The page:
The below footage shows how, after easily avoiding the inaccurate first block from Portugal, Kanté had three different passing options.
With Coman engaging in a one-to-one run with Guerreiro, and Martial attacking the channel, Kanté opted for a more comfortable pass to Griezmann. The new Manchester City player, Rúben Dias, instead showed poor body orientation and decision making, leaving Griezmann completely free.
We can see how the action developed. Griezmann had space and time to make a diagonal pass finding Hernández who delivered a cross inside the box. Martial shot from close range, however, Rui Patrício made an outstanding save.
The midfielders were too late recovering and from the footage below it is also possible to analyse why Rúben Dias made a poor choice reading Griezmann’s movement, not having any other danger around him.
The unexpected scorer: Kanté
Chelsea‘s midfielder has many qualities and plays a vital role for his club as for his national team, however, he does not end up on the scoresheet too often.
But as previously mentioned, Portugal tried to win the midfield battle, but without consistent pressing and uncertainty around the marking responsibilities of Griezmann, it is not a surprise that the winning goal came from a midfielder.
In the second half, with the same starting eleven for both teams, Deschamps’ strategy remained the same. With the below footage, we can analyse the development of the goal.
Rabiot in possession of the ball played a one-two combination with Griezmann, which once again finds himself some space right outside the penalty box.
Even though he was surrounded by four players, Griezmann showed great class being able to pass back the ball to Rabiot. From this angle is also possible to appreciate where Kanté started his run, showing awareness and the passivity of William Carvalho.
Once he received the ball back, Rabiot fired finding the gloves of Rui Patrício, but Kanté was there for the tap-in.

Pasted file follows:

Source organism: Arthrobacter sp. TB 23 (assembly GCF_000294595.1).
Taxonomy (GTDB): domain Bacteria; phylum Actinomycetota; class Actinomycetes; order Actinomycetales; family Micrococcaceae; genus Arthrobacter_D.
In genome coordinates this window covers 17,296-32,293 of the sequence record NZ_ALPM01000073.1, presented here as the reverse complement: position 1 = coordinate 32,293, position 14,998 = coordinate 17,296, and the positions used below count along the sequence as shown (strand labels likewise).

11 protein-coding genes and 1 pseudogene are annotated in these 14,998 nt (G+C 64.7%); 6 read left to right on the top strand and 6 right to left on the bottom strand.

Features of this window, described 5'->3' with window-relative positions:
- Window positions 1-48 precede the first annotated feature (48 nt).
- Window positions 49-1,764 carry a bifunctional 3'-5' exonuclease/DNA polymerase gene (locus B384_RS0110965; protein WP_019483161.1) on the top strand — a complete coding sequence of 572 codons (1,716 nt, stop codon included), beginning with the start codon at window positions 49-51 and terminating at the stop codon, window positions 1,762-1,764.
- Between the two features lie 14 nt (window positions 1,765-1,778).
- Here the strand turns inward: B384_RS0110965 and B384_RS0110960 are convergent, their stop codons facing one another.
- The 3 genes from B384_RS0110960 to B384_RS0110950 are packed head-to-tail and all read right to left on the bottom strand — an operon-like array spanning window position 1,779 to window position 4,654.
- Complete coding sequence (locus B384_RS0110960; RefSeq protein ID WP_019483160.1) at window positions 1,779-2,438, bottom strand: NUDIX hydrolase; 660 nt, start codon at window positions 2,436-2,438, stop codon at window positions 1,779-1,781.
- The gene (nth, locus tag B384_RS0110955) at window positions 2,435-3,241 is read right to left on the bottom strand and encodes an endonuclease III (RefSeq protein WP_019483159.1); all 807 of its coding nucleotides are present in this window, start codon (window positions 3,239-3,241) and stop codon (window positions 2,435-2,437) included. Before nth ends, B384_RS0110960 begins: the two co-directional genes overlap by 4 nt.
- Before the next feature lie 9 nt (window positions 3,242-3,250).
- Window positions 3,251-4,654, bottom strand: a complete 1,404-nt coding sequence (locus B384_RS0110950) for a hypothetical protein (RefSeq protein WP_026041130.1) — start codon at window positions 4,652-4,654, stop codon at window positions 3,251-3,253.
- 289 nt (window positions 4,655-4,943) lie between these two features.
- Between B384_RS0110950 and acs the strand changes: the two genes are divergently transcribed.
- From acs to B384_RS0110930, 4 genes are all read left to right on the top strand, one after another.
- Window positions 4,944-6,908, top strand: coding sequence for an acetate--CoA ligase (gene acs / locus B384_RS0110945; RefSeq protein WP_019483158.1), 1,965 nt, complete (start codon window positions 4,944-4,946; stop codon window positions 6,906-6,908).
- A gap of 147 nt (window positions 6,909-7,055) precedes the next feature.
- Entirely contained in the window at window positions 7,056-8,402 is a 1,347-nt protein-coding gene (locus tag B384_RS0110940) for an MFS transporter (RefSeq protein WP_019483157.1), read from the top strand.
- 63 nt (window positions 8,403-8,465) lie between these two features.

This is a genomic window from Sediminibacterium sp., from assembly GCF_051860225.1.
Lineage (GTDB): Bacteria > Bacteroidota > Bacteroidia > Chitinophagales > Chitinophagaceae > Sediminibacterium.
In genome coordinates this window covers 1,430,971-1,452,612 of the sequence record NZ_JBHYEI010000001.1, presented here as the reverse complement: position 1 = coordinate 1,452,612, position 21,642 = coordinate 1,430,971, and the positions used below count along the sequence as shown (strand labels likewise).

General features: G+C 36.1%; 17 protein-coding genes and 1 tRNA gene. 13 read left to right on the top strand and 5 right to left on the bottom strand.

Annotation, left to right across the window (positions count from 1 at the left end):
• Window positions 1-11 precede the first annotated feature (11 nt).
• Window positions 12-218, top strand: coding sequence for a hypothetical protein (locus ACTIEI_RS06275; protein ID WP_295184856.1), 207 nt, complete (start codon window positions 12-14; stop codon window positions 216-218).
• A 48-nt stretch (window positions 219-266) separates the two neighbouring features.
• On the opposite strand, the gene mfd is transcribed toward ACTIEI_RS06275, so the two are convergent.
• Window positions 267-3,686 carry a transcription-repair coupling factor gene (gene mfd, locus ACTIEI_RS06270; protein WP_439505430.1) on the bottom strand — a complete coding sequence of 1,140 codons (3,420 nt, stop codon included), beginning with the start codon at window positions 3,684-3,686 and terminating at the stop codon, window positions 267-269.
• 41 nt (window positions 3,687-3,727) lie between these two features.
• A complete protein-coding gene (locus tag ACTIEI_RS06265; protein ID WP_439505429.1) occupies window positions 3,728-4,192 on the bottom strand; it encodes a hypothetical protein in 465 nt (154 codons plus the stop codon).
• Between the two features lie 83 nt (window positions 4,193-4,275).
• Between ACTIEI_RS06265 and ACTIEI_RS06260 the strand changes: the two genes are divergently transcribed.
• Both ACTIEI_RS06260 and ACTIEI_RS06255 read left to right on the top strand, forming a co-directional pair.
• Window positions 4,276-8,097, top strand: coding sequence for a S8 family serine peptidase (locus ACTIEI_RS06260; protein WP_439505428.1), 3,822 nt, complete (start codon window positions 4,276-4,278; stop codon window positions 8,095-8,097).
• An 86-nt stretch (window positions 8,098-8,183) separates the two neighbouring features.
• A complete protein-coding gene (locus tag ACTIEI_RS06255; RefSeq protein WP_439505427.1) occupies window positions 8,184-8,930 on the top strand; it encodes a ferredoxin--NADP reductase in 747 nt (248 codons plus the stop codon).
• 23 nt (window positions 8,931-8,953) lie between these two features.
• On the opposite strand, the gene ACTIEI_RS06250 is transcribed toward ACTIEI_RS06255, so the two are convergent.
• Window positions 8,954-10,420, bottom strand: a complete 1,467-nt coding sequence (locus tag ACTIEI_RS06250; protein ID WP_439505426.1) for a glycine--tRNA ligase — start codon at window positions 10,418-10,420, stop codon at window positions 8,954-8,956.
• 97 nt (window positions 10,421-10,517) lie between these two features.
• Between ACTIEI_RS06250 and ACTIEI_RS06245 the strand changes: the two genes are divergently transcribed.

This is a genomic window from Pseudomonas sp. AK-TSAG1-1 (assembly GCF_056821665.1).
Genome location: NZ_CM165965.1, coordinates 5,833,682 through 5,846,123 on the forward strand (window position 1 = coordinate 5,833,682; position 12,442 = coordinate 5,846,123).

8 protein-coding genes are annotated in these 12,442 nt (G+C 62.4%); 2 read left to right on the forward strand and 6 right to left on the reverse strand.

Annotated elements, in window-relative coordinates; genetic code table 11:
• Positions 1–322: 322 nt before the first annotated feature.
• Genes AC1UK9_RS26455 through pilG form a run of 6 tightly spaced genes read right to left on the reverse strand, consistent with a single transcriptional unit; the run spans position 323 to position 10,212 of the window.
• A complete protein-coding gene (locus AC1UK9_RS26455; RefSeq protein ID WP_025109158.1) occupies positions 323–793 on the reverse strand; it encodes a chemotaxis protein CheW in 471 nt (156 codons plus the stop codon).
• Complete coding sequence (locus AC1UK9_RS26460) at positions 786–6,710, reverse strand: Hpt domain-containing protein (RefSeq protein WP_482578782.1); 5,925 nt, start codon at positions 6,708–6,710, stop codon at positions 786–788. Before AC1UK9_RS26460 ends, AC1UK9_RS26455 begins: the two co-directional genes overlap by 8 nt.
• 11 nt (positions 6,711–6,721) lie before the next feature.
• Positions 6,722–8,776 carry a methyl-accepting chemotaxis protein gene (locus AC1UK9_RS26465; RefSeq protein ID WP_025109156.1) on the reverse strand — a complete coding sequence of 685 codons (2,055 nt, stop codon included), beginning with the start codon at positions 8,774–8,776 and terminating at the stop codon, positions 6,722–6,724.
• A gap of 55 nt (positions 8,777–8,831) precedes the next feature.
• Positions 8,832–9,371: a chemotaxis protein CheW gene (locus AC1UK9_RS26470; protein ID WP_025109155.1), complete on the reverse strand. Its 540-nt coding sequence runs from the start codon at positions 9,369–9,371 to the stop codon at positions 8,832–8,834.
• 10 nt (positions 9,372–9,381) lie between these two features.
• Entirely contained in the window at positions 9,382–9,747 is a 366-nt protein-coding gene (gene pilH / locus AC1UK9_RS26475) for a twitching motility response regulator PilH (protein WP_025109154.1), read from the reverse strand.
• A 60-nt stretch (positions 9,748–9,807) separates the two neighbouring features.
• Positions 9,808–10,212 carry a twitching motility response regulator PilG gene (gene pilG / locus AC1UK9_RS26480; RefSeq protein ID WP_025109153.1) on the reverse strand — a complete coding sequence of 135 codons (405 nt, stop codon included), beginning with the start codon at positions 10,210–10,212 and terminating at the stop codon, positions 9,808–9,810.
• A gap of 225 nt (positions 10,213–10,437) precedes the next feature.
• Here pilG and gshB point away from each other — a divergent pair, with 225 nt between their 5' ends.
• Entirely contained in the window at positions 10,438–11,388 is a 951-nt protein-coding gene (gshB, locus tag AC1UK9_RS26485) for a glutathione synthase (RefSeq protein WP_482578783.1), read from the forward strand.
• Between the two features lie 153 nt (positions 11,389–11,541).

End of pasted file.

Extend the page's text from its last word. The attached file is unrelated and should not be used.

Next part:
It is interesting however to analyse the presence inside the penalty box of five French players, with Griezmann cutting in quickly. Portugal’s defence was left quite outnumbered and we can see how William Carvalho stayed almost in the same spot even though the attack was dangerous.
Unsurprising was the recall on the bench three minutes later for the entrance of Liverpool‘s player Diogo Jota.
Portugal’s new shape: 4-4-2
Down by one goal and with a higher obligation to put the game back on track, with the changes, Santos shaped his team to an offensive 4-4-2, however was only with Francisco Trincão and João Moutinho that the team got balanced and was efficient offensively.
Cristiano Ronaldo until that time was isolated in attack, and with the 4-4-2, had finally the opportunity to play the ball deep creating some space for Bruno Fernandes and Diogo Jota and at the same time, the different tactic brought him some more company in the penalty area.
João Felix could be more present in the penalty box, and we can analyse how the increasing number of bodies inside the penalty area forced the French midfielders in coming back, a situation that happened mostly on set pieces only during the entire game.
Cancelo as well benefited from the new shape, as until that moment, his offensive support was limited as always engaged on the wide channel with Hernández. The below footage exactly shows Cancelo in possession and about to cross and played a one-two with Trincão while underlapping.
With the new shape, Portugal finally got control of the midfield and they seemed to be more confident and comfortable in gaining back the ball.
The new tactic also made the defence’s line to push up beyond the half-way line reducing the gap with the midfield facilitating as well her anticipation timing.
Even with the extra effort during the last phase of the game, Portugal was not able to reach at least the draw that could have change this qualification stage.
France once again confirmed to be a true taboo for Portugal. The Blues approached the game with the right mind and an offensive organisation that most probably will lead Didier Deschamps’s team to the final stage of this competition making France one of the teams racing for the title. On the other hand, Fernando Santos, who seemed to be quite unhappy with his team during the game, now has to hope in a series of events in order to pass the group.